Chiêu's blog is also worth visiting, especially if you are a parent or work with little ones. She has free activity and party printables to use as a companion to her books, and she also shares amazing creations she's made, like all the decorations for a Despicable Me themed birthday party!

And this week one lucky reader can win a copy of Away We Go! Just leave a comment that includes some means for me to contact you should you win, and I will randomly draw and announce a winner on Sunday. (Open to US/Canada only.)

Now let's step inside Chiêu's creative space and learn a bit about where and how she does her work.



DESCRIBE YOUR WORKSPACE.

I have a small office with a nice bay window and an iMac. My workspace is packed with crafts and art supplies, and is where I mostly spend time designing on the computer. When I’m ready to put together a dummy or a project, I prefer to work in the open space of my family room and kitchen.





DESCRIBE A TYPICAL WORKDAY.

During the school year, I spend a good four to five hours daily driving my girls to and from school. After morning drop off, I come home, unload the dishwasher, have a light breakfast, and write my to-do list for the day.  The house is pleasantly quiet, and I have about three hours to work before school pick-up begins.  Several days a week, I take a mid-break from working to go for a run or to the gym. When my kids are home from school, my work time is pretty much over.  If I’m deeply involved with a project; I will start-up again after dinner, or when the kids are in bed.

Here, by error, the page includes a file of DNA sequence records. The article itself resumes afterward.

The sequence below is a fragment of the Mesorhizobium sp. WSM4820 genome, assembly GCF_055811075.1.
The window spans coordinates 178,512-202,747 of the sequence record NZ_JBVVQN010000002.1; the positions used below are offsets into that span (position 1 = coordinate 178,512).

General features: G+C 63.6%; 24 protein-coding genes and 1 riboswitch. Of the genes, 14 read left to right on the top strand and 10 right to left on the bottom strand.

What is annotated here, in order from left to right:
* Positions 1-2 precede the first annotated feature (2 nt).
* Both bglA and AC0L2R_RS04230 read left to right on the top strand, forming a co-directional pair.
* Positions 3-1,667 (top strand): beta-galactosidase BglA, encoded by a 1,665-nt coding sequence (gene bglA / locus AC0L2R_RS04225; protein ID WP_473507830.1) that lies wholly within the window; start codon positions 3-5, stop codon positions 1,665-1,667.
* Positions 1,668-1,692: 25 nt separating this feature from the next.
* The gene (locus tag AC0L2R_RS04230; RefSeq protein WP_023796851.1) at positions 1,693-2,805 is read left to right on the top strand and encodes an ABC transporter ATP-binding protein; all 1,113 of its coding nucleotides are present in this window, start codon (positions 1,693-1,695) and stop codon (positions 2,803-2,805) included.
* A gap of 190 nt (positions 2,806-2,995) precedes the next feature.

WHAT MEDIA DO YOU USE AND WHICH IS YOUR FAVORITE?

I create most of my art on the iMac, and use Adobe Illustrator and Photoshop.  I also love working with traditional art, and enjoy watercolor, collage, pen and ink, and chalk pastels.



LIST THREE OF YOUR MOST FAVORITE THINGS IN YOUR WORKSPACE AND WHY THEY ARE MEANINGFUL.

I have the first picture my husband and I took together when we were dating, next to my computer. There are moments where I space out and get distracted, and love looking at the picture.  It reminds me of how much our lives have grown since we first met.  I also have old letters and drawings from my girls’ early childhoods displayed on my desk.Their keep-sakes decorate my office.  My third favorite thing is my comfy office chair; I like to spin in it while thinking or when I have a creative block.



DO YOU HAVE ANY RITUALS IN YOUR WORK HABITS? IF SO, DESCRIBE THEM.

I always start my morning off with a cup of coffee at the kitchen table.  I check my emails and engage in a bit of social networking.  I send my husband an email of what I have planned for the day, and touch base with my family and friends.  After that nice bit of procrastination, I start working for a few hours with several hot water and cookie breaks in between.  I’m a grazer and snacks keep me going.



WHAT DO YOU LISTEN TO WHILE YOU WORK?